Get physical and get breathing
So many of our readers said that going on walks has been helpful — taking dogs on long walks, hiking with other moms and enjoying fall weather. If you’re by a beach, walking by the ocean is always encouraged. One reader suggested taking your kids to a rock climbing gym. A reader in Israel suggested meditation, yoga and EFT tapping for when anxiety gets really bad.
Take a hot bath or take a nap (naps are honestly the only ways I’ve found comfort). Alternatively, if you’re happier in a more orderly home, clean your living space and declutter a bit (organizing is a mitzvah, after all).
Get into a show
OK, so watching TV still leaves your hands idle, but maybe you can pretend to be a kid in the ’80s and actually watch TV without your phone in your hands! Or if you’re like me, get a notebook or sketchbook to doodle while you watch instead.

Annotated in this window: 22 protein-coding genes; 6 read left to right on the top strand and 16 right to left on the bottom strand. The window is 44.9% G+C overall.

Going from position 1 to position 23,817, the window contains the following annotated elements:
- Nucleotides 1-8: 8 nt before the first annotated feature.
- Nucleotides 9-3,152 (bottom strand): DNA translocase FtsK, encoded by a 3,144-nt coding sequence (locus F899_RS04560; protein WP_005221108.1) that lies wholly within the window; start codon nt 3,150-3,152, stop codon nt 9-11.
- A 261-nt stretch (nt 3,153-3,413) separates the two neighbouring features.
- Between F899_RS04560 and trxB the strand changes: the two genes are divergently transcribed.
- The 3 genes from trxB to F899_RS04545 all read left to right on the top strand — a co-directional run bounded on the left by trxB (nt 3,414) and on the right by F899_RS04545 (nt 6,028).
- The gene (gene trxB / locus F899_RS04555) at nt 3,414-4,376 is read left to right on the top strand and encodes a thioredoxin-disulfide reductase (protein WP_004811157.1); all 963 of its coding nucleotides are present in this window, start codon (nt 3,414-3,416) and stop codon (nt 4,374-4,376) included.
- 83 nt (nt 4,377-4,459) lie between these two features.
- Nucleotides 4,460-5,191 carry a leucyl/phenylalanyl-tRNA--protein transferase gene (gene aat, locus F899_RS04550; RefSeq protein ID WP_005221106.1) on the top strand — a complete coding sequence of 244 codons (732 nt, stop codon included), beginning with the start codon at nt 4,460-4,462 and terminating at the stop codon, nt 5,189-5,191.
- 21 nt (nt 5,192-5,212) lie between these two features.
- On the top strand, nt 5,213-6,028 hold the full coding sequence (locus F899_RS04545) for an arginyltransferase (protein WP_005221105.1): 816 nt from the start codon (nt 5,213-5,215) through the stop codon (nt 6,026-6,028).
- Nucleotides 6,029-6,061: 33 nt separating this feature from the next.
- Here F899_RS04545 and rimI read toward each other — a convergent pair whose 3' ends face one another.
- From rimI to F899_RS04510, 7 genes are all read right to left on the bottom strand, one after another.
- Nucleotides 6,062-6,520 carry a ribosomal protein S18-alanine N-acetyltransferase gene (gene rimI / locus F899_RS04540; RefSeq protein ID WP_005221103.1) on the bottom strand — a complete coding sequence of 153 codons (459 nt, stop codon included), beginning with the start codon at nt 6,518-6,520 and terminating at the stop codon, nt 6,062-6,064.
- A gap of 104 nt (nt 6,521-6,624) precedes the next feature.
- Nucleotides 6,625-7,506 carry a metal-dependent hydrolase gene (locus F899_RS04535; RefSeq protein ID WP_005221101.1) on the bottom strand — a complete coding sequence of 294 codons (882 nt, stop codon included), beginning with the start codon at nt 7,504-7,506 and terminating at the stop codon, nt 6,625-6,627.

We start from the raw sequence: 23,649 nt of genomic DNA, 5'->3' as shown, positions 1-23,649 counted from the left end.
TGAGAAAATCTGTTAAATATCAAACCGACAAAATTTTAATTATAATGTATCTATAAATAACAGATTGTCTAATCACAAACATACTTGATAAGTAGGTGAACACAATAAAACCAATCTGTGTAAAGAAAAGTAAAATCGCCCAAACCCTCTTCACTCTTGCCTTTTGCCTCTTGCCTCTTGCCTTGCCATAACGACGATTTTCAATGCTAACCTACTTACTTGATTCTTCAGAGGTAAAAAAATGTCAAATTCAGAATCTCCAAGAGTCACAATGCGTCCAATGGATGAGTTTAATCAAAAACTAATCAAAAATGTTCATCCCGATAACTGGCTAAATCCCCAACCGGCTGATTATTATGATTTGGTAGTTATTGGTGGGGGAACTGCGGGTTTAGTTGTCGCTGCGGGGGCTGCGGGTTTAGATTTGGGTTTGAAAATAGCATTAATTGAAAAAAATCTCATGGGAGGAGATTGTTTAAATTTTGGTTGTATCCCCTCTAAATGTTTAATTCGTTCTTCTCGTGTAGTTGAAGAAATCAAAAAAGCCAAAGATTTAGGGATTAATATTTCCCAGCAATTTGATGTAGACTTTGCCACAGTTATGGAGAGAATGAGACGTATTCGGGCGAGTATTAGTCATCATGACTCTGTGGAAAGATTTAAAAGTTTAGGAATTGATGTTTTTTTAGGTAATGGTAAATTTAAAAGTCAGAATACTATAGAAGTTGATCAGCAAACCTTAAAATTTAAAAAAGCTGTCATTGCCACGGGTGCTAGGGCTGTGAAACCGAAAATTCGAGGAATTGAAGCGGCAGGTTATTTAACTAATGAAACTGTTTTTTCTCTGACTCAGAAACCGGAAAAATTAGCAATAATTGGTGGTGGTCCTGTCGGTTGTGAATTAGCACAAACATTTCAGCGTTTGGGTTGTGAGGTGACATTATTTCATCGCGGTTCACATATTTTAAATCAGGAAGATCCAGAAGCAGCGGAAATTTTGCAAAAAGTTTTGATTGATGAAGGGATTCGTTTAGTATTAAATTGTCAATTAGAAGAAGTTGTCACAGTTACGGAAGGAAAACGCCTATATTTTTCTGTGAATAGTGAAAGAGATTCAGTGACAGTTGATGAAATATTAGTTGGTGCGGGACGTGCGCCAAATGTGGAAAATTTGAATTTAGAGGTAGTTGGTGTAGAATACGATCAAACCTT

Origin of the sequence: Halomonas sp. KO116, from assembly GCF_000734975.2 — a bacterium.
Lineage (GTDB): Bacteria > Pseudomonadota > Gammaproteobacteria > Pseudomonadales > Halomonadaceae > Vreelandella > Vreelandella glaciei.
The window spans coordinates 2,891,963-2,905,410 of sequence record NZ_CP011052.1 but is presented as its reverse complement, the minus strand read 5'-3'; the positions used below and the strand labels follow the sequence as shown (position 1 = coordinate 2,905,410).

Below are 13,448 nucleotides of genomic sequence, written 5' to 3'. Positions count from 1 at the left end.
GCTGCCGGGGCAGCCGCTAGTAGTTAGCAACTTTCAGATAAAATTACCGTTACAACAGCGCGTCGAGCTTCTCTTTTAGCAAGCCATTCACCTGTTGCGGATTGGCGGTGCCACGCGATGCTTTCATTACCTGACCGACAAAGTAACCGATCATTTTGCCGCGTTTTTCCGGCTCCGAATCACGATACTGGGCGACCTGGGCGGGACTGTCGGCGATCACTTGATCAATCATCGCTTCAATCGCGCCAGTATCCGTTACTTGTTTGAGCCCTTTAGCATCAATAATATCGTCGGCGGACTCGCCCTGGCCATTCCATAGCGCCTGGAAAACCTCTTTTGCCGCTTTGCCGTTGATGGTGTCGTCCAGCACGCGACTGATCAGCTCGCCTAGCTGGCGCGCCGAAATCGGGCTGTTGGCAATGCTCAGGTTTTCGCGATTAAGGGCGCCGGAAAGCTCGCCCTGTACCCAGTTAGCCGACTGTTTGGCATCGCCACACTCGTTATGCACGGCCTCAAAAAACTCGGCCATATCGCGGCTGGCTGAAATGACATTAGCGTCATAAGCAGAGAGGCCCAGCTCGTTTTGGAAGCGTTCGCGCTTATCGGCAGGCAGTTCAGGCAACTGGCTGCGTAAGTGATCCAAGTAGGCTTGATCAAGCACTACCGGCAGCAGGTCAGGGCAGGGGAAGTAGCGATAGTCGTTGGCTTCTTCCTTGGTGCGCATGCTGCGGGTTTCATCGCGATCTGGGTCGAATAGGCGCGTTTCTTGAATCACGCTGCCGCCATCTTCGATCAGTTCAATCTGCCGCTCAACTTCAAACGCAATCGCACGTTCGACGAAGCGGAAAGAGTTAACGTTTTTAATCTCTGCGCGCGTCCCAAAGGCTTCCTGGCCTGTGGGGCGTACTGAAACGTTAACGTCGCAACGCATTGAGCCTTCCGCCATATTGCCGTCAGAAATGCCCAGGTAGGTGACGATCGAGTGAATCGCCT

Here are some shows our readers have been finding comfort in: Rewatching “Schitt’s Creek” from the beginning, “Bluey,” “Seinfeld,” “Doctor Who,” “Gilmore Girls,” the Hallmark channel, “Fiddler on the Roof,” cooking shows and Bravo TV.
Listen to some music
We may be biased, but Kveller made a playlist of uplifting Israeli music for difficult times that really hits the spot these days.
Readers suggest listening to: Gevolt, klezmer, classical, metal, Leonard Cohen, Paolo Nutuni and old Yiddish songs. Get in the car, go on a walk, put your headphones in, and let the music comfort you. If you’re not into music, consider a podcast. I’ve loved the new season of “Heavyweight.”
Games! They’re not just for kids! My family in Israel and my kids have been finding a lot of comfort and peace in building LEGOs (some of the adult LEGO sets are truly amazing, and make for lovely decor). And of course, since pandemic times, puzzles have been helping many of us keep sane. Maybe invite some friends from your community over for game night! It’s a great way to be off your screen and also be together.